LONDON (Reuters) - The Church of England’s governing body confirmed on Monday it will ordain women bishops but also approved measures to accommodate traditionalist opponents.
After six hours of debate over the direction to be taken by the 450-year-old church, the solution hammered out by the synod was a typical Anglican compromise that sought to avoid a mass walkout by opponents of women bishops.
“The options at both extremes have been lost,” a synod official told Reuters. “It is not a rejection of either.”
The synod, meeting in the ancient cathedral city of York, rejected proposals from traditionalists who wanted to set up a team of “super bishops” to cater for parishes who could not accept women priests.
Instead it chose to opt for a national code of practice that would seek to accommodate objectors. But it did not spell out what specific safeguards would be on offer for them.
Archbishop of Canterbury Rowan Williams, already battling to avoid a worldwide Anglican schism over gay clergy, told the synod: “I approach this from the position of someone who is committed to the ordination of women to the episcopate.”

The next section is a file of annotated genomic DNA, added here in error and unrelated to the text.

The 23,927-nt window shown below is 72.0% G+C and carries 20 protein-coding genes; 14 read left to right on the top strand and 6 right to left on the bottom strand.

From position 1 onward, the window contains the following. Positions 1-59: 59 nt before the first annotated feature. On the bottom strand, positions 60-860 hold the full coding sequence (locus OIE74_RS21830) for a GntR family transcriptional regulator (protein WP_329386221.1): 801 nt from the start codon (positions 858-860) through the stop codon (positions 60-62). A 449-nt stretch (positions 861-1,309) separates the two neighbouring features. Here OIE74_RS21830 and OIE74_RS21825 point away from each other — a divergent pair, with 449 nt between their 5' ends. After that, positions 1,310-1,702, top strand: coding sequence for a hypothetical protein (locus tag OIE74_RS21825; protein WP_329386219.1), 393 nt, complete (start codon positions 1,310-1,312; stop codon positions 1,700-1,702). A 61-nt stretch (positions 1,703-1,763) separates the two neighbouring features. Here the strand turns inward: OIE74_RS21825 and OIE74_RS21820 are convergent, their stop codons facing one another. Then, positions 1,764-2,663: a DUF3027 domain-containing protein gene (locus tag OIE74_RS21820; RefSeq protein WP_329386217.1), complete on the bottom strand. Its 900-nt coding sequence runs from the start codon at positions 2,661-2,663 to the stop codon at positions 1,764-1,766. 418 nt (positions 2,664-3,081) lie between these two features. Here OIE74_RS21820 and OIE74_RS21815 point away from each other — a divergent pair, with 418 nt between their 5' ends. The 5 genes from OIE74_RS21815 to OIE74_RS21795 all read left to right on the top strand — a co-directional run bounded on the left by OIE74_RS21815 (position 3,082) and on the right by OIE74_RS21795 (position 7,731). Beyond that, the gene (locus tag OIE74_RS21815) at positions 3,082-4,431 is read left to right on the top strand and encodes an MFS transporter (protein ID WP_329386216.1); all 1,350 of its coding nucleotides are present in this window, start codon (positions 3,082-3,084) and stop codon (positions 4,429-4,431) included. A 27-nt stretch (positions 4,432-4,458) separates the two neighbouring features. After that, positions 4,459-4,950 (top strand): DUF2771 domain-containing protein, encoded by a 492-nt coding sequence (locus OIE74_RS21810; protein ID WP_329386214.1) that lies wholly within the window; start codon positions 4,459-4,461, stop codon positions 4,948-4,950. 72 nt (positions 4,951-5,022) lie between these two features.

“I am deeply unhappy with any scheme or any solution to this which ends up, as it were, structurally humiliating women who might be nominated to the episcopate.”
Anglicans in Canada, the United States and New Zealand already have women bishops.
One in six of England’s parish priests is a woman and, more than a decade after they were first ordained, liberals say it is insulting not to admit them to positions of power.
Traditionalist say that, as Jesus Christ’s apostles were all men, there is no precedent for women bishops.
But their adoption within the Anglican hierarchy still involves a long and complex process.
If the compromise wins full acceptance in further synod meetings and the scheduled timetable is mapped out by 2012, Williams may one day be succeeded by a woman as spiritual leader of the world’s 77 million Anglicans.
But this was just the first battle to be faced this month by Williams as he struggles to keep warring factions united in the same broad church that is traditionally ruled by consensus.
Next he is to host the Lambeth Conference, the 10-yearly meeting of Anglican bishops from around the world.
But the conference faces mass defections by conservatives, mainly from Africa, Asia and South America, who were vehemently opposed to the ordination of openly gay U.S Bishop Gene Robinson and the blessing of same-sex marriages in Canada.
Editing by Keith Weir